Video game remakes rarely reach the notorious, controversial heights of Hollywood remakes. Not because there aren’t many, but because almost all of them manage to translate well to the modern audience. The original Need for Speed Hot Pursuit and Most Wanted were positively received in their time; and their high-profile remakes were nothing short of extraordinary, bringing substantial style and glamour to substance. Very few people objected. Half-Life pioneered the path for first-person shooters, and was considered “untouchable” until the still-in-development Black Mesa changed all that. Initially approached by gamers with trepidation, it is now closely followed by everyone who’s played even a minute of it. The 2012 remastered version of Gabriel Knight: Sins of the Fathers is to me perhaps the standard benchmark when it comes to applying a fresh coat of paint. Grin’s 2008 HD remake of the 1987 seminal classic, Bionic Commando, is as close to a perfect translation for the modern audience as can get.
In Bionic Commando, you play the role of the titular hero named Spencer. Your primary task is to rescue Super Joe, who has been taken hostage by who can be said as one of the most memorable villains ever to grace video games; Generalissimo Kilt (who bears more than a passing semblance to Hitler and may very well be the model-basis for Street Fighter’s M. Bison). Playing pretty much similarly to its side-scrolling, action contemporaries, Bionic Commando was unique in the regard that Spencer could not jump. By removing an integral part of the platforming experience, Bionic Commando was able to distinguish itself from its peers and allowed Capcom to experiment with perhaps the first instance of a now-ubiquitous weapon; the grappling hook.
A truly innovative device, the grappling hook is what Spencer uses to travel around; swinging off ledges, lamps, platform edges and just about anywhere the hook is capable of reaching. Though chiefly a device for moving around, the hook (or claw as it is sometimes mentioned) can also double as a weapon. You can reel-in enemies and throw them at each other; or you can reel-in barrels and other hard-to-reach items and use them as either defensive shields or projectiles. This ability comes in handy (see what I did there?) most especially at boss battles. Your weapons, both primary and secondary, have infinite ammo, meaning you never have to worry about strategy and all that nonsense. Love the rocket launcher a little too much? Why not use it for the entire level, and when the boss appears, tear him a new one? Fancy the machine-gun more? No problems, it’s yours for the keeping!
Challenging with an extra amount of oomph, Rearmed really stings you with its difficulty and steepness of the learning curve. A game for beginners, this is not. But this doesn’t mean veterans should treat it as a walk-in-the-park either. The 1987 original is easily among the most difficult on the NES, and Rearmed is just as hard, with several of the levels guaranteed numerous re-attempts. If everything were to be taken aside, the two reasons I’m going to state below are perhaps the selling point of the game and where 90% of the fun lies, respectively.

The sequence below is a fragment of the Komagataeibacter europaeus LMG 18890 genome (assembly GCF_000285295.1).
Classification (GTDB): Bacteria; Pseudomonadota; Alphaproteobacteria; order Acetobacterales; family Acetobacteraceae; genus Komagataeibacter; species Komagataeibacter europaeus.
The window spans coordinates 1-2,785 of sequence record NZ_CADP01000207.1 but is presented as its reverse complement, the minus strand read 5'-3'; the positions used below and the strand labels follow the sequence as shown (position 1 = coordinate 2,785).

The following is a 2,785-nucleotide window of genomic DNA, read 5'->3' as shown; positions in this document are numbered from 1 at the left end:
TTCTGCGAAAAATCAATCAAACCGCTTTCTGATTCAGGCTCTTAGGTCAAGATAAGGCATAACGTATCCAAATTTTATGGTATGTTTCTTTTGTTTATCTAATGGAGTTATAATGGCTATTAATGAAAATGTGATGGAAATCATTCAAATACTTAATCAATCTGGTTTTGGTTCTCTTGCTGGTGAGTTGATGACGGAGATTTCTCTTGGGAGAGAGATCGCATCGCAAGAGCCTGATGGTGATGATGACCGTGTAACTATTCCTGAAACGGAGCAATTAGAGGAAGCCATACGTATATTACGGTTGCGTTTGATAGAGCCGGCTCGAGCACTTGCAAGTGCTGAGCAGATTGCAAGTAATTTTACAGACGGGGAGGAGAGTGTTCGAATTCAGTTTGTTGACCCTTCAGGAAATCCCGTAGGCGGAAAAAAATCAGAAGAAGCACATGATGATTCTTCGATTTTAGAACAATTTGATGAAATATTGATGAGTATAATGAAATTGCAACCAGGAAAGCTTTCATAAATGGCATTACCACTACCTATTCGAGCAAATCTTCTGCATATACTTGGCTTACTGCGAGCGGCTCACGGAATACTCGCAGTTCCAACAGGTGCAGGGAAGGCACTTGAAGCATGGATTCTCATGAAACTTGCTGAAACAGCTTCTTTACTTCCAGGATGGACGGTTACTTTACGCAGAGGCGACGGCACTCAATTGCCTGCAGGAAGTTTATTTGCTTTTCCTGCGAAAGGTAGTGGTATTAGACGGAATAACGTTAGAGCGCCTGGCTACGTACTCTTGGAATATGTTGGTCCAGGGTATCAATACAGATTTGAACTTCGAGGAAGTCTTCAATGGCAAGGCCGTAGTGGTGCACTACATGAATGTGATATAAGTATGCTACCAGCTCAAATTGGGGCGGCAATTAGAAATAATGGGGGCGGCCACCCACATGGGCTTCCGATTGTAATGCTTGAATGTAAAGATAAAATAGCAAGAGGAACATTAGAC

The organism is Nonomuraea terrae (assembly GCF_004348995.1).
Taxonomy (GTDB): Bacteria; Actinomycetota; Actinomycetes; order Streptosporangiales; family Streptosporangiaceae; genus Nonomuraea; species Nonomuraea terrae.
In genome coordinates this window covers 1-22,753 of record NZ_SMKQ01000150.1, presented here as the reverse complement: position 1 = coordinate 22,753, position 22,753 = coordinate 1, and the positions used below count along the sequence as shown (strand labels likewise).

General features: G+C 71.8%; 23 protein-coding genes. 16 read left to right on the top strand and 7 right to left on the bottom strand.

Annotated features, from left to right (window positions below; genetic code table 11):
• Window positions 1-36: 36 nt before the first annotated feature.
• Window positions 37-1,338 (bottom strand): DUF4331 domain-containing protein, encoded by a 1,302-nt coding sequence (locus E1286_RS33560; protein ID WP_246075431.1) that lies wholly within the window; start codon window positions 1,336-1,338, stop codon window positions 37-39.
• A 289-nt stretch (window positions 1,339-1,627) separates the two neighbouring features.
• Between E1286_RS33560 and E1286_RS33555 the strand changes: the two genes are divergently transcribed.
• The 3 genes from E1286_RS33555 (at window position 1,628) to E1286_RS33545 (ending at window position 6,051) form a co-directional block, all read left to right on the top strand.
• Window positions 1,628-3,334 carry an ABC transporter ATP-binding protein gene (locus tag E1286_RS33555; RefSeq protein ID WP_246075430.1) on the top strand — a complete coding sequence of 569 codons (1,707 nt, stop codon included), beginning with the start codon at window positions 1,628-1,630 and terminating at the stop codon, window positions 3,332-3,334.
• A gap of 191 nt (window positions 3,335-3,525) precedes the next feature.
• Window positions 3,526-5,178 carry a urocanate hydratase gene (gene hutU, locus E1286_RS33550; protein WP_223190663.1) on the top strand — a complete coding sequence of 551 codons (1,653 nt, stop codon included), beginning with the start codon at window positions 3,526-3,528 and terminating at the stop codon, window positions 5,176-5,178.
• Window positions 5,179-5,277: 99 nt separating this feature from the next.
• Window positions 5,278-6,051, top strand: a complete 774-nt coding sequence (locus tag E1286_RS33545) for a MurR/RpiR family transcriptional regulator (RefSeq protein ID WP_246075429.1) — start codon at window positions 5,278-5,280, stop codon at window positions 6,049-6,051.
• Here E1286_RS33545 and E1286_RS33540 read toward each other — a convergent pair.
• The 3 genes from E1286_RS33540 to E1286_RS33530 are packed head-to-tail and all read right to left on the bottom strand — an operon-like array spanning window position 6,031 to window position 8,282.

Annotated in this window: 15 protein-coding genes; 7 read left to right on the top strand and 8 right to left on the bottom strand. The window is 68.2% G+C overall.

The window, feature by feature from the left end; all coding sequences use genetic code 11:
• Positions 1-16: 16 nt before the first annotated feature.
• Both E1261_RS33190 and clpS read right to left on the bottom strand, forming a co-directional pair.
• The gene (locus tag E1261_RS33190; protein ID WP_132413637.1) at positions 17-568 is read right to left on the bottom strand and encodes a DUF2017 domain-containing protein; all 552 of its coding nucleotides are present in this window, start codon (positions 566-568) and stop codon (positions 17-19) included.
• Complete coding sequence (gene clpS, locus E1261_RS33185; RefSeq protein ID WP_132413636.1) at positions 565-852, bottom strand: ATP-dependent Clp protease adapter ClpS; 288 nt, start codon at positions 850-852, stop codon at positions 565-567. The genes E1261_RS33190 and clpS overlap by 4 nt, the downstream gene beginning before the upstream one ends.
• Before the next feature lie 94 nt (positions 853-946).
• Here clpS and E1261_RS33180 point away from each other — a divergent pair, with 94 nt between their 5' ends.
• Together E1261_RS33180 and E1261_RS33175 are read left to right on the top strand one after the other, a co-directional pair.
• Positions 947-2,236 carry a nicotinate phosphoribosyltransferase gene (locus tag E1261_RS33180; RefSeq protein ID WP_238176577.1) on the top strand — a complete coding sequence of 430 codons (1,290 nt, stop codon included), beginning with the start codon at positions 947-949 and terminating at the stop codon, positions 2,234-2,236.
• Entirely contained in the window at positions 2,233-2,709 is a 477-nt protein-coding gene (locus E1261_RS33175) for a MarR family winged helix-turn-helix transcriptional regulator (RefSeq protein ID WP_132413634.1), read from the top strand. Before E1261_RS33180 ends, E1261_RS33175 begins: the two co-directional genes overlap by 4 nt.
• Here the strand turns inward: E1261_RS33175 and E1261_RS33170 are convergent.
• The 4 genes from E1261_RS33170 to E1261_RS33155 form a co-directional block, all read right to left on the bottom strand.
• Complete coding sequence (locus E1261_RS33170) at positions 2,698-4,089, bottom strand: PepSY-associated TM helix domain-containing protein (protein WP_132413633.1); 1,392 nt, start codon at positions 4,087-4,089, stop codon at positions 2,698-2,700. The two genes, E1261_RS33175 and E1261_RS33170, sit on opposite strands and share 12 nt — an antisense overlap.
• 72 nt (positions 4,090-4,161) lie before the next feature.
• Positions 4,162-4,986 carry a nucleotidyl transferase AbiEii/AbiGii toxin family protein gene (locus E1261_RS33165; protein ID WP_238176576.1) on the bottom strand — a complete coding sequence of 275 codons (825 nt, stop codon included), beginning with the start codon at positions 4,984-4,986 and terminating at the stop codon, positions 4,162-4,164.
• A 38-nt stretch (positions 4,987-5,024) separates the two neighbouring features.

The graphics, for one, are simply drop dead gorgeous. A perfect marriage between 2D and 3D – with 2D being the backdrops and the characters 3D -, the graphics and the artwork are stunning and handsome. Some of the scenery require more than mere minutes of observation, and don’t be too surprised if you catch yourself gaping at a particularly impressive backdrop longer than you usually would. A further extension for reason one is also the animations; smooth, crisp, and a delight to watch. While you’re falling from great heights, your character starts to yield his bionic arm in relation to the decreasing altitude. This subtle effect, coupled with the landing animation, will make you want to fall off high places more. In the game mind you, not in real life.
The second reason is the co-operative gameplay. This should go unelaborated but what the heck, I might just as well. Up to two players in campaign mode – and four in competitive deathmatch and similar matches – the carnage is best experienced like this. Player two gets to control Super Joe, who is basically Luigi to the titular hero’s Mario. The thrill of taking down the enemies with your best buddy is beyond 11; the co-operation required to takedown a boss simultaneously imminently leads to victory shouts and smug happiness should the other die in the process. You will notice that in co-operation mode, you and your buddy will gradually focus all your energy from killing soldiers to being the first commando to find the elusive “extra life” icon or secret areas; and believe me, that is when the fun really begins. The only mildly frustrating thing about two-player mode, and overall in general, is the responsive nature of the screen.
Should either of you get too far from each other, the screen splits in two; sometimes horizontal, sometimes vertical, depending on which plane you’re in. Though it’s not a major deal, a-great many cheap deaths have occurred due to its unfortunate timing to split the screen. Also, many areas will require the both of you to stay together if you’re to stay alive because once the screen’s split, you won’t be able to see more than a few feet ahead of you; and that can make all the difference between life and death. I do wish they had adopted the infinitely stretching as in Drive to Survive (a.k.a Mashed), where the screen keeps on stretching to keep the action in view.